14:14 PB ELEMENT Blog Review: PACING–Looking at Prairie Storms, by Darcy Pattison
(The first of my reviews of picture book elements in the 14:14 PB Blog Challenge, taking place February 14-28, 2014, presented by Christie Wild)
I should say this book sparked my interest in non-fiction picture-books two years ago when I first met Darcy Pattison at my first SCBWI conference in Arkansas. I couldn’t have been motivated by better examples of great non-fiction for several reasons. Even as a non-fiction book, several story elements in this book provide good examples for an aspiring writer like me.
The animals as characters respond in natural ways to various storms they encounter. Despite their responses being based on instinct, we get picture snapshots of what are almost human feelings: curiosity, nervousness, confidence, courage, relief. Each storm presents a unique conflict to each animal.
But the first and most obvious story element, at least to me, is the pacing.
I love the way Darcy Pattison relates storm aspects in this geographic region by pacing them through each month of the year. January’s prairie blizzard prompts a prairie chicken to dig a winter roost in the snow bank. February’s prairie dog breaks into the soft light of a foggy field. In a March storm sandhill cranes descend to the marsh, wading nervously as a tornado streaks across the prairie background.
I wondered, when I first read Prairie Storms, how this mattered. What was it about this month-by-month pace that made the book unique? Did subtle steps through the seasons, easily to relate to by even younger children, give the content validity? Was it that calendar months (clearly labeled in each of Reitz’s luscious spreads) were a familiar and comfortable sequence?
When I first read it to Bethany, my five-year-old granddaughter, I was given a clue. Before we could turn from March (with its tornado) to April showers and groundhogs, she said, “Wait! Wait, Poppy…when is it March?” and her furrowed brow showed me that she’d really like to be able to anticipate when a tornado might occur. I assured her March was behind us, and the next March was far away.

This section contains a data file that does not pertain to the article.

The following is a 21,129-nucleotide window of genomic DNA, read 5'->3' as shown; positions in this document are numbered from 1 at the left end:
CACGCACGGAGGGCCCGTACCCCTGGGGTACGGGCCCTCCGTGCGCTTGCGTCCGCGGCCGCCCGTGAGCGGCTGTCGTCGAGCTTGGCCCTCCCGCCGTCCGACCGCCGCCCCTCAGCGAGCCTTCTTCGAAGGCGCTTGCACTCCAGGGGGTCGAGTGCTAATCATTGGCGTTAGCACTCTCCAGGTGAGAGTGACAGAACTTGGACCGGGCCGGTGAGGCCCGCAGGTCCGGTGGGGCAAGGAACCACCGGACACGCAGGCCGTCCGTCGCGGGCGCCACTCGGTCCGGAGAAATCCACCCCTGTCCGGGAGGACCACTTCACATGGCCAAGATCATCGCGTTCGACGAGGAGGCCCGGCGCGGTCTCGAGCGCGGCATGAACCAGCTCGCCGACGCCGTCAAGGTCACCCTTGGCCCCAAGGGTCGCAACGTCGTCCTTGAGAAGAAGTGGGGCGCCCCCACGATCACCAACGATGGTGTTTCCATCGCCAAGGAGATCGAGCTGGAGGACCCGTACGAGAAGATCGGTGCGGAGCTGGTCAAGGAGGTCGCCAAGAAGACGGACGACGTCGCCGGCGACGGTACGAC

I think that predictability is pre-requisite to good story pacing. Too many changes too quickly presented, and the reader/listener is overwhelmed or confused. Wait too long between story events, and interest drops. Anticipation requires that we suspect something ‘else’ to happen. We love contrast, but at the same time the links between one event and the next make up a story stream.
At first glance our characters are the animals. But by the end of the story, it’s obvious the main character from beginning to end is weather. He is one character, with many personalities. And weather’s changing moods throughout the year provide the pacing that makes this non-fiction book a delightful story.
There’s much to treasure about this book. Full-bleed illustrations show the range of storms from fury to gentleness. You can feel the chill in November’s scene as icicles coat a bare branch. The story text seems to describe each animal’s natural reactions in a personal way. The eagle ‘endures’ the November sleet by ‘clenching’ his perch.
But underlying all the richness of story and image is that wonderful pacing that Pattison has used so well. Check out this book and I think you’ll understand what I mean when I say that this element is crucial to non-fiction story in every way. I hope to incorporate it in my writing, because anticipation is a reader response that cannot be ignored.